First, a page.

Monday 18 May 2015

Baked Alaska, two times

"It's his favourite dessert." Said Lara, of Stephen, her husband and Saturday's birthday celebrant. I said no at first, thinking how on earth do I plate up that, but then scolded myself for being so defeatist and texted her back, agreeing to it: New River Restaurant's first baked Alaska.

It was only when I was recipe sourcing that I realised there's no such thing as baked Alaska; certainly nothing as defined as, say, a lemon tart or a chocolate cake. The BA is an umbrella term for ice cream (or sorbet) coated in meringue (French or Italian), usually on a base of cake (not always) with fruit (rarely), and baked (or not) briefly to caramelise.

There are literally thousands of combinations covering confections of coffee, caramel and chocolate to (what I grew up thinking was a real Alaska) vanilla sponge, jam and ice cream. I decided to create my own.

After some weekday trials I realised that BA suffered the fate of most desserts of US origin: being far too sweet. The American desserts seem to have no upper sugar or fat limit - other than the diabetic death of the eater. More is more. Think of banoffee pie, a Brown Betty or key lime. The Iowa State Fair once served a whole stick of butter, dipped in a cinnamon honey batter and deep-fried... and THEN coated in a sugary glaze. I kid you not.

Test number one: no chocolate chips and too-sweet jam.
I wanted to introduce some tartness as a foil to the ice cream and marshmallowy meringue. I wanted a dessert I could finish without an accompanying insulin shot. I also decided to go with a showstopper rather than individual BAs. The ratios are wrong with the small versions; it's a surface area thing: too much meringue

I decided on a Genoise because of its structure, melting ice cream would not turn it into a mass of sog. Valrhona dark chocolate chips would add textural interest and bursts of bitterness. It's the same recipe I used for my espresso sponge but baked in a 23cm round tin. This one suffered a slight accident on the way out of the tin.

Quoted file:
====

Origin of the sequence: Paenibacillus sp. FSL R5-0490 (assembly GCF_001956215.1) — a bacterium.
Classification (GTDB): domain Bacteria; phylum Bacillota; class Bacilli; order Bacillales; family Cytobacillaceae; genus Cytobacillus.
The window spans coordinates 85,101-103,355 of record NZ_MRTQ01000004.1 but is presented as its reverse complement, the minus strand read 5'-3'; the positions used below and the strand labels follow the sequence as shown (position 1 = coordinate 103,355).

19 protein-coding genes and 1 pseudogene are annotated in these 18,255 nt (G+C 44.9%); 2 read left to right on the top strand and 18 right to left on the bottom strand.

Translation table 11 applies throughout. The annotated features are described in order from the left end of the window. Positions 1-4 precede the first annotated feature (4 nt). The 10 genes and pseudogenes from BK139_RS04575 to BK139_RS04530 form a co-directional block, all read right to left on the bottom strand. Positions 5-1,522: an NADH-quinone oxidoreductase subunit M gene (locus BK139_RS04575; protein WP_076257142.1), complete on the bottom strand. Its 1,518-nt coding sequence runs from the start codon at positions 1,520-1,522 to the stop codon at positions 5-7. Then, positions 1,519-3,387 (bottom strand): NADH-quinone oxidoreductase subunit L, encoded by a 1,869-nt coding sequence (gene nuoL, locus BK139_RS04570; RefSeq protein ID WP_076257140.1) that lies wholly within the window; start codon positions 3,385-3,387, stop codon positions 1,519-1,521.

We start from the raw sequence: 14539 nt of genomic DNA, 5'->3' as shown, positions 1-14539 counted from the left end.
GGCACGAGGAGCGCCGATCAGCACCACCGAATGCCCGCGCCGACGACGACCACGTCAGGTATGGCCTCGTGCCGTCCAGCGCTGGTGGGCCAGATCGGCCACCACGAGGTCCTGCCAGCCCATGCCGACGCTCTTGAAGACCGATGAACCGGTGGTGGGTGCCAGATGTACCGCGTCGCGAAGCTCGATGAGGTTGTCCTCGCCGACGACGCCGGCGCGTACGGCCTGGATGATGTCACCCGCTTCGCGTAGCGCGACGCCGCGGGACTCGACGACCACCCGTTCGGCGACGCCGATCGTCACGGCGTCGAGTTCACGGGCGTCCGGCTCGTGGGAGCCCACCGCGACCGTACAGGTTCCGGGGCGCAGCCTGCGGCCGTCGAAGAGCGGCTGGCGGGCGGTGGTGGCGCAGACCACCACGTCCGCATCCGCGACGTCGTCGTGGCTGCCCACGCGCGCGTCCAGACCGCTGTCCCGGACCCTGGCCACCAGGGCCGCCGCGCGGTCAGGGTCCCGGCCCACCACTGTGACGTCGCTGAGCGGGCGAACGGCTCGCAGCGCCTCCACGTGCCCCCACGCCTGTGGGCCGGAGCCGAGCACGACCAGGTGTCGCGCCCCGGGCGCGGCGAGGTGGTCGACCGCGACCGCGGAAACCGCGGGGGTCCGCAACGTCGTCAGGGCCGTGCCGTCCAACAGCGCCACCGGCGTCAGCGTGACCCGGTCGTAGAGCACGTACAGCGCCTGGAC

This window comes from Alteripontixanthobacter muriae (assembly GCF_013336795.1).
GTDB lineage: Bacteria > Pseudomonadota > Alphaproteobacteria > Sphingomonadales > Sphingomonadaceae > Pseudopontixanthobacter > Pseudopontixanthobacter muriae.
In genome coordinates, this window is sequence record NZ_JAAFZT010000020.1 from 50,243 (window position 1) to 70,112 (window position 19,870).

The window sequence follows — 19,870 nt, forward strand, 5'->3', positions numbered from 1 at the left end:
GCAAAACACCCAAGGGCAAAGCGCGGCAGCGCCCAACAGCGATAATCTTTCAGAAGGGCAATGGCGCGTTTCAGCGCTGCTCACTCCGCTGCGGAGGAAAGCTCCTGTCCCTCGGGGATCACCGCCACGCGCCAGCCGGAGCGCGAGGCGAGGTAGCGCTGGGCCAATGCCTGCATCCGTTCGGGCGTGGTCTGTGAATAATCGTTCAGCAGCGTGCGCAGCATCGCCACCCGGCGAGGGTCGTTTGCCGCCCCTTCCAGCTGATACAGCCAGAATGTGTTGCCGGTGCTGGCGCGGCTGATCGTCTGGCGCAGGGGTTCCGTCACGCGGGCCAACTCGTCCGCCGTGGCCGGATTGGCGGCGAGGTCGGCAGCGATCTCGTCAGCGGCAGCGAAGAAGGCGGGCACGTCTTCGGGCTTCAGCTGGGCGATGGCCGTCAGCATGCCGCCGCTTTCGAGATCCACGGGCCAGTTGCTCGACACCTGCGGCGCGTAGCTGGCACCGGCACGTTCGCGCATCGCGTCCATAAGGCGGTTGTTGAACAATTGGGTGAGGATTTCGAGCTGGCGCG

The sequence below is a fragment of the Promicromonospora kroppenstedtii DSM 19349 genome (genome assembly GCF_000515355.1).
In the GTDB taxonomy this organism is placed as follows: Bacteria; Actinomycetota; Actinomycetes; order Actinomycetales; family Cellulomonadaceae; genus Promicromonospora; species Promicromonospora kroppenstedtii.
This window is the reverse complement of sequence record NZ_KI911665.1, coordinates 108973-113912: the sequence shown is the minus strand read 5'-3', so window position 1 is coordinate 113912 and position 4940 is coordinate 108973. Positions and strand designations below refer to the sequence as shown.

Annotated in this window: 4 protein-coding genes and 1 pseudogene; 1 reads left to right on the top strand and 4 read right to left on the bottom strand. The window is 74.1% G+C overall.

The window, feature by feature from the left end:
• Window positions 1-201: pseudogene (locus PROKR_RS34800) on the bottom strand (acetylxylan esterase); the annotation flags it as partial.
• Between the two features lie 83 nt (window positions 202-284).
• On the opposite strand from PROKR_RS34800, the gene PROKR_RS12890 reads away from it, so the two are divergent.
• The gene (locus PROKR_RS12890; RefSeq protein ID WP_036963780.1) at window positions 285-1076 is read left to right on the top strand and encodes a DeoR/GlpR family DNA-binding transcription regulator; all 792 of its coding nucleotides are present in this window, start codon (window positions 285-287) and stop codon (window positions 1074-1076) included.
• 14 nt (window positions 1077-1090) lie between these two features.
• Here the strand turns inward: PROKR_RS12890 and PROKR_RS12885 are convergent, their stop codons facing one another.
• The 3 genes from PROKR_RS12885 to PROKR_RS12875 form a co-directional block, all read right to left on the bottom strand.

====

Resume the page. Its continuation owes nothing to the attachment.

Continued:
On top of this: a tart raspberry compote. One punnet of raspberries boiled down with some caster sugar and then roughly blended with another two punnets of fruit. Apart from the tartness this introduced some much needed vibrancy and colour. A problem with vanilla is is can look a little, well, vanilla.

Ice Cream
On this would go crème fraîche ice cream, less sweet than traditional custard base and slightly tart. On this occasion, I added vanilla seeds instead of lemon juice as I normally would when I serve it with my little apple sponges. I churned the ice cream and then set it in a dome shamed bowl. A quick sit in hot water and it's ready to be slid on top of the rest. That's not a spider on the cake by the way, it's dark chocolate dust.


The whole would be topped in Italian meringue. This is different to French that you may be more familiar with. Italian meringue has a creamier texture than French, needs no further cooking and is stable for hours. French will dissolve back to egg and sugar after ten minutes or so. Italian meringue is made by adding a 120°C sugar syrup to whisked egg whites and continuing to whisk. Here I took six egg whites and added a syrup made from: 6 tablespoons of water, 360g caster sugar and three teaspoons of glucose syrup which helps prevent sugar crystallisation. Bring the egg white mix to soft peaks and then dribble in the hot syrup. And yes, this means knowing how long the whites will take and the syrup to heat. Experience is all here. You then continue to whisk until the meringue cools to room temperature. Without a mixer you'll need biceps of Thor (or perhaps Ganesh - ha). I used a tip from the always brilliant website and rubbed a slice of lemon around the bowl first. The acidity helps stabilise the egg whites while you whisk.

I piped on the meringue and used a blow torch to colour. Hold the flame at right angles to the BA to just catch the ridges. I'm very pleased with the presentation. I was worried that this wouldn't feed ten people. Boy, was I wrong. This does twelve - easy.

Friday night - Mitch and Mahan

I think Mahan is praying: no more baked Alaska please!

Saturday night: Lara and Stephen

Stephen and Lara's second time with us. They asked for the smoked haddock gratin to kick off. I served it with a small salad of lambs lettuce and some confit tomatoes rather than poached egg - too much for a starter.

Lara's saying: sorry, can you hear me? Am I speaking too quietly?


  1. Stephen Phillips18 May 2015 at 17:49

    Hi Jason, firstly a huge thank you for Saturday night.

    I had a great time for my birthday (my second time at new River) and my friends hugely enjoyed themselves, the ambiance but most of all, the amazing food. You def did an incredible job on the baked alaska - it was fantastic. Look forward to booking again and enjoying your culinary skills #foodlegend